issue 94 (our 8th year)
issue 94 (our 8th year)
I was diagnosed with Bipolar Type II disorder on January 28, 2014 and I wish someone had sat down and told me what I have since learnt on that Tuesday morning:
It will get better. Your meds will become finer tuned and you will learn how to better live with this disorder. It will all become more natural for you with time and, although there will be some bumps in the road, your quality of life will overall continue to improve as long as you take care of yourself and follow your treatment plan.
Find a doctor and a therapist you really trust and believe in (and who trust and believe in you). You need to trust that you have been given the correct diagnoses, that your doctor knows what is best for you and that they will listen to you and take your opinions into consideration. You need to find a therapist you like and respect, who makes you feel heard and understood. Keep looking until you find these people – they are worth the extra seeking. Choose a care team who are easy to get ahold of, who call you back and who you can schedule emergency appointments with when things come up.
Learn your own warning signs for ups and downs and let the people in your life know what they should look out for. They may spot the beginnings of an episode before you do, and if you notice it quickly enough you might be able to do something to prevent the cycles from beginning again.
You do not need to be afraid every time you feel sad that you are falling back into a depression; you do not need to feel anxious every time you feel up that you are getting manic again. Life after bipolar treatment still includes the natural ups and downs of life and it can take a while to learn how to tell the difference between normal feelings again and bipolar symptoms.
You should learn all you can about this disorder. Watch any documentaries you can get your hands on, read and follow blogs, seek out books and articles & look for groups (whether they are on Facebook or in person) for bipolar people who can help you not feel so alone in dealing with this disorder. Make bipolar disorder your new hobby until you are comfortable with this new identity (you have so many) and you don’t have to think about it so much. But for now? Obsess.
At the same time, if you feel like these groups are dragging you down, take a step back. Sometimes we need to be around people who understand our pain when we are hurting but once we are feeling better again, we don’t want to be continually reminded of the dark places. Seek community when it feels right and if it starts to feel wrong, just take a step back. It’ll still be there when and if you need it again.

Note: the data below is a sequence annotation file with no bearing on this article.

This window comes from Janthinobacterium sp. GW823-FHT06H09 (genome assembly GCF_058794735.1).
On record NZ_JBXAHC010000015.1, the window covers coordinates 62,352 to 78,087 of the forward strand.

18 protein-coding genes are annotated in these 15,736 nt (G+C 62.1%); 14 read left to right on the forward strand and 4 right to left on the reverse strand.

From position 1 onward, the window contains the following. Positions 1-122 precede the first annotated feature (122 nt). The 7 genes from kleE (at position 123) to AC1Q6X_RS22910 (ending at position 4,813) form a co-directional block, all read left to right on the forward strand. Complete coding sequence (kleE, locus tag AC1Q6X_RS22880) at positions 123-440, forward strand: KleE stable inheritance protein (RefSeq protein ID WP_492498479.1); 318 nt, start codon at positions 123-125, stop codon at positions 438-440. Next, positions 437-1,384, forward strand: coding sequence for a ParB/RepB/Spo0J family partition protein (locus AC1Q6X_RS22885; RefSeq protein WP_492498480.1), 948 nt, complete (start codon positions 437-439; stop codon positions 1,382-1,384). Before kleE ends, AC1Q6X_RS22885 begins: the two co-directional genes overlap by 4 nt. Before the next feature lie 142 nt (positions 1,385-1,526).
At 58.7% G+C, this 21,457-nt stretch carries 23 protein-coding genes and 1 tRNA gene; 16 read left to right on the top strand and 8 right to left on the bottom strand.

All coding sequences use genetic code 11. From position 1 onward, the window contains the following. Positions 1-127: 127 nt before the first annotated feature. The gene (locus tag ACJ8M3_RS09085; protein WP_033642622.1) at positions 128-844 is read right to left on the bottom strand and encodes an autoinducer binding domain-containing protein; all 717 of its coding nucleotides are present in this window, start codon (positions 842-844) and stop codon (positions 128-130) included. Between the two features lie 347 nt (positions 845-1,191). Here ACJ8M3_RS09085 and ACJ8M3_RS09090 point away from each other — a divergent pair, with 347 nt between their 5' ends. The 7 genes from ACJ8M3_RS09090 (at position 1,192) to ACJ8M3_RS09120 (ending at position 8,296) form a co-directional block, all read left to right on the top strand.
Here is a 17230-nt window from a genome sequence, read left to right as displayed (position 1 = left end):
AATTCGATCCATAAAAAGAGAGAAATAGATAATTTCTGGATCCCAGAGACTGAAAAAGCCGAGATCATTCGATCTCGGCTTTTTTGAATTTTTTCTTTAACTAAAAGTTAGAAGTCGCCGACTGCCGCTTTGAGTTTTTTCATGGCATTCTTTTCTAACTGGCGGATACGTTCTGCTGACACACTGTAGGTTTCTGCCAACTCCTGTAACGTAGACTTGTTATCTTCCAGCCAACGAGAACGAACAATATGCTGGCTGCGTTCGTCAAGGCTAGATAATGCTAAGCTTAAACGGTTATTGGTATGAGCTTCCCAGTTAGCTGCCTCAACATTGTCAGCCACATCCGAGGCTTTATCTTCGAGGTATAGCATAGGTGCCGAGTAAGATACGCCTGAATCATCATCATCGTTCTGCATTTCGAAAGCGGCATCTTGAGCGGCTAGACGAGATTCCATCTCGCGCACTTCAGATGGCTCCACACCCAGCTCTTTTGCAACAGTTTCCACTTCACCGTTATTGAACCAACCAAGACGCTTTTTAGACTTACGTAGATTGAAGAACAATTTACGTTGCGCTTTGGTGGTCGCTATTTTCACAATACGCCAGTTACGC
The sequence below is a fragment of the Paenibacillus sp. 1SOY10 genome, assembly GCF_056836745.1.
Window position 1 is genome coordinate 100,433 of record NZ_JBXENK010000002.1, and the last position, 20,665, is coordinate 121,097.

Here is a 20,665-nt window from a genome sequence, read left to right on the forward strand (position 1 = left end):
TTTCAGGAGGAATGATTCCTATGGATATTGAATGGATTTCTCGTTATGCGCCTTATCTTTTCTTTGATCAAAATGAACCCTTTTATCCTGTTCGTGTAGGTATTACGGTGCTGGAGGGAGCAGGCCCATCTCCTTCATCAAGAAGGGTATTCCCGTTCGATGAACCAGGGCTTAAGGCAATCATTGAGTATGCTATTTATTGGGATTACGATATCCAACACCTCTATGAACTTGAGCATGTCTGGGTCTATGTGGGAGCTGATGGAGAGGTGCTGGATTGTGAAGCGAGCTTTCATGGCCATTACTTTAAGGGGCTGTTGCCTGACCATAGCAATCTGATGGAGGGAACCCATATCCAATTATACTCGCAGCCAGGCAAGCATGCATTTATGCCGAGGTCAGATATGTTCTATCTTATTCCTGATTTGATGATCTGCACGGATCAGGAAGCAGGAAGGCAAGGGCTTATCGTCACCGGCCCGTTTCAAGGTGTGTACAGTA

Find your own ways to cope (in addition to following the treatment plan you create with your doctor and your therapist). Some of mine include making art (primarily photography), taking care of my houseplants and my dog, keeping my space organized and clutter free & eating a balanced vegan diet. Your coping strategies might be very different than mine, but try things and learn what helps you to feel (and stay) balanced.
Look for ways to get involved in mental health advocacy – use your talents and resources to help other people who are also living with bipolar disorder. Doing this will also help you to heal and grow and will give you the support of a loving and encouraging community. Start a blog, make artwork inspired by your experiences living with bipolar, get involved in a national or local organization – think of how you can use the things you are passionate about to become an advocate for yourself and everyone else who is living with this condition.
Victoria Legal Aid has welcomed the changes QBE (Australia) Ltd has made to its travel insurance policy, saying it is a move toward the insurance industry abiding by the law and putting an end to discriminatory practices.
Executive Director Civil Justice Dan Nicholson said that QBE’s new and updated product disclosure statement for travel insurance released on 1 July 2017 looks to have taken positive action to reverse its unlawful treatment of people with a mental health condition.
‘We’re really pleased to see QBE finally abiding by the decision in QBE v Ingram and removing the blanket mental health exclusion clause.
‘It means that people will no longer be left without cover if they have to cancel their travel, or change plans because of a mental health condition that develops after they bought their policy,’ Mr Nicholson said.